Globes OpEd: Evil Government

Matti Golan - Globes [Business Magazine of Israel] - January 19, 2006

[Translated to English by Justice4JP]

"Israel's treatment of Jonathan Pollard is a blot on the state. It is not just about the abandonment of a wounded soldier; it is about murdering him. This is evil."

Matti Golan (former editor-in-chief of Haaretz and Globes.)

What's the problem with recognizing Jonathan Pollard as a Prisoner of Zion? The man spied for the State of Israel; he has been sitting in prison for the last

20 years

for his deeds. What more does the man have to do to deserve the title of Prisoner of Zion?

The High Court of Israel decided this morning (16 January 2006) that "it is not possible to rule that the espionage activity which Pollard carried out was a Zionist activity in the country where this activity was forbidden." Perhaps according to a strict legal matrix this judgment may be right. But is its author, Chief Justice Aaron Barak, right? In the past he has known how to come up with far more complex legal arguments in order to arrive at whatever conclusion he desired.

For example, it was equally possible to rule that espionage for the State of Israel falls within the definition "Zionist activity." In this instance there is no difference between the US and the former USSR. Both in the US and in the USSR espionage is forbidden, and if it is a Zionist activity, what's the problem? The law after all is not accurate science, like medical science, or other strict sciences. At the end of the day, the law provides for a wide variety of interpretation, and even for the expression of good will. If Chief Justice Barak had really wanted to, it would not have been too heavy a burden to rule that espionage on behalf of the State of Israel is a Zionist activity. This would have been a small thing for Aaron Barak to bear. So why not?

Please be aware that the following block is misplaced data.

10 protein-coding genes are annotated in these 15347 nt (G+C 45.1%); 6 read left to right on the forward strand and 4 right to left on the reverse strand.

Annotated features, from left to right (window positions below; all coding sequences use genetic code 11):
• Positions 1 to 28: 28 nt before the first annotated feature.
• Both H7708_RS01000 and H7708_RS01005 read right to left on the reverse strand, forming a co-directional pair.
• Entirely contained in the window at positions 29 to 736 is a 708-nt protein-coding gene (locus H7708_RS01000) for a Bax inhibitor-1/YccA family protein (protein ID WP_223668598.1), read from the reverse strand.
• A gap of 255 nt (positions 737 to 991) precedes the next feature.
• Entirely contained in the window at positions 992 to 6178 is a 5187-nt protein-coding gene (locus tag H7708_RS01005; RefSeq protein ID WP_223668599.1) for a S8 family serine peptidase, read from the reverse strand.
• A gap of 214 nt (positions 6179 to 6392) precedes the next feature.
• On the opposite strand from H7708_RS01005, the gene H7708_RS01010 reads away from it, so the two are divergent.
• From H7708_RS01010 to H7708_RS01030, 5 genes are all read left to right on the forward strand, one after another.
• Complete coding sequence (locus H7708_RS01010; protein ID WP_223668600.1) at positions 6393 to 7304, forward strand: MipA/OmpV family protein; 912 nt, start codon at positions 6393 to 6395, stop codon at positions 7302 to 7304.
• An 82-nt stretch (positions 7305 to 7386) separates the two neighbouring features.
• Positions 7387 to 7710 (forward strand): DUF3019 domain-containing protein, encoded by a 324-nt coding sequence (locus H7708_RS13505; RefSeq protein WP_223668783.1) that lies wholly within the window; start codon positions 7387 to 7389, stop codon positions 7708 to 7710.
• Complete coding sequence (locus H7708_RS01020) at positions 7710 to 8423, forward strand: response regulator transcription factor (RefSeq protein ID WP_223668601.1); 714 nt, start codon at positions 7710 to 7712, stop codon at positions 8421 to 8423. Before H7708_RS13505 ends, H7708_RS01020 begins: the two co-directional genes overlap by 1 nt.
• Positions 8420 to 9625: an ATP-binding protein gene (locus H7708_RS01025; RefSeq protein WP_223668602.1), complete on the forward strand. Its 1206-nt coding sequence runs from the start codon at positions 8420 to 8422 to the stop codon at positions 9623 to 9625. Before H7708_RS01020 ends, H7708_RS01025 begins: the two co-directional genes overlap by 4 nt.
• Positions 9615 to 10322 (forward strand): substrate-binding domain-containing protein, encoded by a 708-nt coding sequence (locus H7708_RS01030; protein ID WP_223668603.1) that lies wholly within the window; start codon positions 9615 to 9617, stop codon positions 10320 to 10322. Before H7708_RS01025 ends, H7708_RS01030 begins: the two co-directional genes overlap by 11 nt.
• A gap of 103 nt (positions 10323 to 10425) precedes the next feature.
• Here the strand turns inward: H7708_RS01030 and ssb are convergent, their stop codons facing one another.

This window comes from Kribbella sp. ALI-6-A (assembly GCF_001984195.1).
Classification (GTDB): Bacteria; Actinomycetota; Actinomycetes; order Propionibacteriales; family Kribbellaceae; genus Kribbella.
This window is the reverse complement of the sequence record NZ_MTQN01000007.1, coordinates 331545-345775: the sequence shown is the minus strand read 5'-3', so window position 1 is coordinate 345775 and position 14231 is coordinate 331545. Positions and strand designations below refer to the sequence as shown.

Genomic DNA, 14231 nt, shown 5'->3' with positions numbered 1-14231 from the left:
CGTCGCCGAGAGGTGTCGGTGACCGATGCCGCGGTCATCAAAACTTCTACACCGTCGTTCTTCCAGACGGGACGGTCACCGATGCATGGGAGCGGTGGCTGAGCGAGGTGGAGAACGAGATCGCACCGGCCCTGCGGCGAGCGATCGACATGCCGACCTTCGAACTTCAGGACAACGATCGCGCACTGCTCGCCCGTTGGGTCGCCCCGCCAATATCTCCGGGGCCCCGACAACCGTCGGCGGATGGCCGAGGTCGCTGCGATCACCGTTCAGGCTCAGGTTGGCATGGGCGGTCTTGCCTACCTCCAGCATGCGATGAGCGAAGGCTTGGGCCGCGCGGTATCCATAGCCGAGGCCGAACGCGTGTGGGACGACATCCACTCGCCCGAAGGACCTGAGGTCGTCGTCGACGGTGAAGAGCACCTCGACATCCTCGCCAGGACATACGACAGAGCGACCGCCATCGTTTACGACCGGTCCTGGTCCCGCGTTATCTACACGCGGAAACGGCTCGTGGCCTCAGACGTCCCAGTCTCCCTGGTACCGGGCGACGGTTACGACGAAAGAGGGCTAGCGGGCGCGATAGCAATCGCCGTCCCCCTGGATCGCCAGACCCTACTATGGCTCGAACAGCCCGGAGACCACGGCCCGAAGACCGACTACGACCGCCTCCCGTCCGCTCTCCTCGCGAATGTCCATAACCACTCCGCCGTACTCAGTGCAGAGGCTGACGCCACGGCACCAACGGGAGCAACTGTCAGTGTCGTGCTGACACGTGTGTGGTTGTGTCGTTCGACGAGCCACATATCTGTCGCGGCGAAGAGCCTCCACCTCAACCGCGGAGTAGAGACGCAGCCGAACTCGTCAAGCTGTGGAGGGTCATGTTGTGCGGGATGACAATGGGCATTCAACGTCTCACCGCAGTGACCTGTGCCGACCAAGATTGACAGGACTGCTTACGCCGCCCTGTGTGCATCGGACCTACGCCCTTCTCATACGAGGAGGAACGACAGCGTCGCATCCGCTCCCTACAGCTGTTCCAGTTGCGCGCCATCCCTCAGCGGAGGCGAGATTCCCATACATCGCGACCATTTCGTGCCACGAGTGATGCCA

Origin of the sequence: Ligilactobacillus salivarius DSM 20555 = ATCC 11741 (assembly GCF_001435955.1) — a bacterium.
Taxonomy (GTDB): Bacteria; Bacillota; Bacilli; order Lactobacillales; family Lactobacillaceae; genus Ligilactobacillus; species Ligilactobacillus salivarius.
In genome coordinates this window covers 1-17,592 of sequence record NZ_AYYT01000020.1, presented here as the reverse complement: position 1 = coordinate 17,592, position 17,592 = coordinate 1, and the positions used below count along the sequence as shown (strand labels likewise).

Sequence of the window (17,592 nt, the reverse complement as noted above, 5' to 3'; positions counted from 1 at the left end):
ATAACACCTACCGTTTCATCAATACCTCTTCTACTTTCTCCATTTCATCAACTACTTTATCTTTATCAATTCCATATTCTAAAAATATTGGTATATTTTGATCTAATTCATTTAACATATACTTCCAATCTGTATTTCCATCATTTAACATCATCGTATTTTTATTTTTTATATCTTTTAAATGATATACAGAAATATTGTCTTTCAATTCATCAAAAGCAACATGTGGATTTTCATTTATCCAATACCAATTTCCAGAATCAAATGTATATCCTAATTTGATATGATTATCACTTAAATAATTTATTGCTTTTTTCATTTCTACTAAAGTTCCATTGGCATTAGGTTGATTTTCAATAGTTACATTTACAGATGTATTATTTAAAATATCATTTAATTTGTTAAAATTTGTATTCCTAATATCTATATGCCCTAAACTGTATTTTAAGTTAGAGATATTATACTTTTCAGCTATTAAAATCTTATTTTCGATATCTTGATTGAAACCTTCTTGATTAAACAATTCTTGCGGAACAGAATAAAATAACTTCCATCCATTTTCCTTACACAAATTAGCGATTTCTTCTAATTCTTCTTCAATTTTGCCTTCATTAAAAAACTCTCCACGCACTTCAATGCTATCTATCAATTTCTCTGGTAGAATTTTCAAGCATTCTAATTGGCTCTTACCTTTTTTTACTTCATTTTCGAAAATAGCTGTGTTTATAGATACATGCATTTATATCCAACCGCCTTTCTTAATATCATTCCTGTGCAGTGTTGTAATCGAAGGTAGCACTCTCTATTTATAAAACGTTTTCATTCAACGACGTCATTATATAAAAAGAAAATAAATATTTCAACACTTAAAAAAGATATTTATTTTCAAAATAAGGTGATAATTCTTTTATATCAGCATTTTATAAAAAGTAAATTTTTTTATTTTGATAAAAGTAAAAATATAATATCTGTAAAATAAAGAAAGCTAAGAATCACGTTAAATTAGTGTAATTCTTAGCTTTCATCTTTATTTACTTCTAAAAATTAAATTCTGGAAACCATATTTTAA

But the real criticism ought to be directed at the Government. Why did it have to go to court to fight Pollard's request for recognition as a Prisoner of Zion? One might have understood this opposition back in the days when any connection to Pollard was still being denied. But, today, after all, it is well known. We have already admitted that Pollard worked for us. We support him and even ask for him to be pardoned every now and then. Why? According to American law, Pollard was sentenced to a life sentence. Clemency is an act that tempers strict justice. By what right do we ask the Americans to act mercifully towards him, when we ourselves act mercilessly towards Pollard, holding him to the strictest letter of the law?

What is going on here? Why is it so important to the State of Israel that Pollard not be a Prisoner of Zion? Is it in order to avoid the paying the meager stipend that such a declaration would oblige? It is far less than is paid to retiring Members of Knesset, even to those who did nothing, or to those whose work only did damage. In any case, Pollard himself said he does not want any money, just the official status. Or is it fear of setting a precedent? But how many spies are caught every year in one country or another? Not to mention in the US?

Israel's treatment of Jonathan Pollard is a blot on the state as a whole. It is not just about the abandonment of a wounded soldier, it is about murdering him. This is evil.

The writer is the former editor-in-chief of Haaretz and Globes.

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